‘We Cannot Afford to Devalue’ Traditional Marriage, Congressman Tells Senate Panel

July 21, 2011 - 6:15 AM

Rep. Steve King

Rep. Steve King (R-Iowa) (CNSNews.com/Penny Starr)

(CNSNews.com) – “Traditional marriage is a sacred institution and serves as the cornerstone of our society,” Rep. Steve King (R-Iowa) told the Senate Judiciary Committee on Wednesday.

The panel is considering a bill, the Respect for Marriage Act (S-598), that would repeal the Defense of Marriage Act and give same-sex couples the same rights and privileges of married couples under federal law. President Barack Obama is among those who support S-598.

One conservative group called Wednesday’s Judiciary Committee hearing “a dog and pony show” for the media and for homosexuals, who comprise a “very influential portion” of the Democrats’ political base.  The Family Research Council also noted that the witness list was “stacked” in favor of those who want the Defense of Marriage Act overturned.

Congress passed DOMA in 1996 and then-President Bill Clinton signed it into law. It defines marriage as the legal union of one man and one woman and says that no state has to recognize homosexual ‘marriage’ performed in other states. At the time, no state allowed same-sex marriage, but homosexual marriage is now legal in six states and the District of Columbia.

King testified that traditional marriage is a “core building block” of society” and that it takes a traditional marriage to produce children for “the next generation.” “We cannot afford to devalue it with legislation like S-598 and we must oppose any effort that would diminish the definition of marriage,” he said.
 
King cited two U.S. Supreme Court decisions that affirm this view of marriage, including one decision dating back to1818 when the court said, “Marriage is the foundation of the family and of society, without which there would be neither civilization nor progress.” In 1942 the court stated, “Marriage and procreation are fundamental to the very existence and survival of the race.”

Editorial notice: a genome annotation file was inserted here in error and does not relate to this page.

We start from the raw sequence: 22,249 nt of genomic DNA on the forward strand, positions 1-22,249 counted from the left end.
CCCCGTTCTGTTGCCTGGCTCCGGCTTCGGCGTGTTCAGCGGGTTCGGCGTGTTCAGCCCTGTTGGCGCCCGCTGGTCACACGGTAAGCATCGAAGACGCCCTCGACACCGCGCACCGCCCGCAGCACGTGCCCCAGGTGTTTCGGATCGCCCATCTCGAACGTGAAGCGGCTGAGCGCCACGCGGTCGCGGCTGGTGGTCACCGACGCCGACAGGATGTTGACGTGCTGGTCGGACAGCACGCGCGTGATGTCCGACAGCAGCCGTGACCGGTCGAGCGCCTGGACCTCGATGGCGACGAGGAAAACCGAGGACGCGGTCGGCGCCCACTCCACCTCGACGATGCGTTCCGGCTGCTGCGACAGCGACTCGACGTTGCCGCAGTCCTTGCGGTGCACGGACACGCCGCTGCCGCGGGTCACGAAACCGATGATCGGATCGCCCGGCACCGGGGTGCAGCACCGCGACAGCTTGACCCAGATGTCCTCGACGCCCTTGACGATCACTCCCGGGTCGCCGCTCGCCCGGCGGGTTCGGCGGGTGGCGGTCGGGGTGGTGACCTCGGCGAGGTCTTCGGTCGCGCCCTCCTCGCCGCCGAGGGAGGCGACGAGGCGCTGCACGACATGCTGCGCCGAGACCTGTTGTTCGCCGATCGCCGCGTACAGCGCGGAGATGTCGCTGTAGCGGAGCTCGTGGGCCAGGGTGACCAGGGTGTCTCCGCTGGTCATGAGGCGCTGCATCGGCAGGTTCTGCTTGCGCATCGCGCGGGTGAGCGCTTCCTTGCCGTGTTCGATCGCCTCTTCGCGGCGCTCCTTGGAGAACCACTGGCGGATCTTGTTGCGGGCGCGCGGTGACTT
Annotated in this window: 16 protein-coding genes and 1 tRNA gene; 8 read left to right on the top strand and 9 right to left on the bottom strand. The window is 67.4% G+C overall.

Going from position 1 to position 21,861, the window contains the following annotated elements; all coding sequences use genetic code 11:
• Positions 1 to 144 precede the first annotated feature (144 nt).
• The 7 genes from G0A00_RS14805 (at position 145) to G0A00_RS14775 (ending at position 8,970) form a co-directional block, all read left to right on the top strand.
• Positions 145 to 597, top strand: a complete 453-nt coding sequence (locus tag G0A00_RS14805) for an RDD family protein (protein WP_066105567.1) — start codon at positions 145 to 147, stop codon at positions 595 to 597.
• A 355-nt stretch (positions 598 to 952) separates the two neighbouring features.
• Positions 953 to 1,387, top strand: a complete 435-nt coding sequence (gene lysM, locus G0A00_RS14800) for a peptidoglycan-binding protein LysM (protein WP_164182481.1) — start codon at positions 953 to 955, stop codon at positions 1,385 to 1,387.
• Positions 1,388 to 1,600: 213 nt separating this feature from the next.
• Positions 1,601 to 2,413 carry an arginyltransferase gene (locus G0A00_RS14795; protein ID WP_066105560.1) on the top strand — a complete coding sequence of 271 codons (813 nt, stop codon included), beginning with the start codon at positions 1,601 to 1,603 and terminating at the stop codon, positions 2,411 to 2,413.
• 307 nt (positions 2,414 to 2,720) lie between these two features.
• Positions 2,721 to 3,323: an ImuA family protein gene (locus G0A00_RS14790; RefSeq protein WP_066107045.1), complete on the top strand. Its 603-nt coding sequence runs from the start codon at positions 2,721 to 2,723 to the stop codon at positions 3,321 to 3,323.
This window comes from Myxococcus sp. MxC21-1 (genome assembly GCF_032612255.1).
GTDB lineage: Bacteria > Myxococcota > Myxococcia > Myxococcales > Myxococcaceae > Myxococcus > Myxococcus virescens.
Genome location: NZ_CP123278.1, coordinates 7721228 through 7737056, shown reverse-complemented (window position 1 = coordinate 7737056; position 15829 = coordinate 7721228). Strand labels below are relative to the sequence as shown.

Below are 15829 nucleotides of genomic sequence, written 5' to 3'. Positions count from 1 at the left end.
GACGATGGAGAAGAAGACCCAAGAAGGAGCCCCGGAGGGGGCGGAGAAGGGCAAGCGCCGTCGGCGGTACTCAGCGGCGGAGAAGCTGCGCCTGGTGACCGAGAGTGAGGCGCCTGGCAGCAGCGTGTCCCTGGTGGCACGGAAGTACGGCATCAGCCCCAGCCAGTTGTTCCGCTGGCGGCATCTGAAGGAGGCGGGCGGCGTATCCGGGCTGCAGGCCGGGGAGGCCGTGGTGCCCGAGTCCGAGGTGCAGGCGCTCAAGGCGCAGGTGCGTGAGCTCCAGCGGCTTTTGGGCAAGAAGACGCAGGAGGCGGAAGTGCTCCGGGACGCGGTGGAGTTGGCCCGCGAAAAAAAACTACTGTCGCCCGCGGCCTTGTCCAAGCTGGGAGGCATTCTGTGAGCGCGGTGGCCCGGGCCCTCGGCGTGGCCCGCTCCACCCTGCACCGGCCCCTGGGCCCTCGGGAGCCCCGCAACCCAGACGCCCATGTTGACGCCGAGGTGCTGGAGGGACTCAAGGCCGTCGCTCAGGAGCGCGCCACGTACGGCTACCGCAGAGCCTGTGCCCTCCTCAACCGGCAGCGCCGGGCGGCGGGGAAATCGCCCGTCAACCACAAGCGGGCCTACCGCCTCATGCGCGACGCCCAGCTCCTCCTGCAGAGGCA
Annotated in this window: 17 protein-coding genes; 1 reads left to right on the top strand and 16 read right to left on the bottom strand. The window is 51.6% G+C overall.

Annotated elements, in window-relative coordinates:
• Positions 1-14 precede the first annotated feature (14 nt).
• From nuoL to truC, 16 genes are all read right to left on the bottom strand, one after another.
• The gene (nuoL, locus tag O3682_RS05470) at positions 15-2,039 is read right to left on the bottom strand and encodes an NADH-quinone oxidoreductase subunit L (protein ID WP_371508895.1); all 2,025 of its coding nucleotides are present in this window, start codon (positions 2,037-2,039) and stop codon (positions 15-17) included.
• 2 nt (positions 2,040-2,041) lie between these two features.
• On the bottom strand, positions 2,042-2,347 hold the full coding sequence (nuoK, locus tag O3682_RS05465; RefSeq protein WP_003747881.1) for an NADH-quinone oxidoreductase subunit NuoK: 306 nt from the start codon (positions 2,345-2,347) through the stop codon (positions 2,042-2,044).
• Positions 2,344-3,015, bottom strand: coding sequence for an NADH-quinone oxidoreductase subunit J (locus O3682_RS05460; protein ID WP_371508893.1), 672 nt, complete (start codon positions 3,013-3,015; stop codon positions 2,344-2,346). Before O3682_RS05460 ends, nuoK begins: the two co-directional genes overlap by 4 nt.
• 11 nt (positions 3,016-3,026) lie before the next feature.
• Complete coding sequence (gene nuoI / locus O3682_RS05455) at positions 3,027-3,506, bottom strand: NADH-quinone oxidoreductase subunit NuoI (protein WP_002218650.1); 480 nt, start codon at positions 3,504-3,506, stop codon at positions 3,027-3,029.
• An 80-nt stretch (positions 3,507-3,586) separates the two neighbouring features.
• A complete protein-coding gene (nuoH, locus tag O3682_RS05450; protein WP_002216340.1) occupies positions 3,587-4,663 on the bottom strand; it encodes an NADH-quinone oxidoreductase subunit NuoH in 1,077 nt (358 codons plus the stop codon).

King said the government is rightfully interested in protecting the institution of marriage and that DOMA has successfully done so since it became law.
 
Rep. John Lewis (D-Ga.), on the other hand, compared DOMA to the “bitter fruits of racism and discrimination” he suffered as a child. He called DOMA a “dark stain on our Democracy” and said when the law was passed in 1996, “the taste of that old bitter fruit filled my mouth once again.”
 
Lewis called for “full marriage equality for all citizens” and said the government “should not trample on the rights of our gay brothers and sisters.”
 
Thirty states have laws that mirror DOMA, including Iowa. In fact, King helped draft Iowa's Defense of Marriage Act while serving in the state senate.  On Wednesday, he told the Judiciary Committee that when three state judges struck down Iowa’s defense of marriage law, the people responded by voting all three out of office last November.
 
King said that never in the history of Iowa have three judges been voted off the bench in one election cycle.
 
As for the argument by opponents of DOMA that people can’t help who they fall in love with, the congressman speculated whether that same argument would be made for incest or polygamy.

King also argued that marriage is not a right: "A marriage license is offered because that's a permit to do that which is otherwise illegal," King said: "It's not a right to get married; that's why states regulate it by licensing. They want to encourage marriage."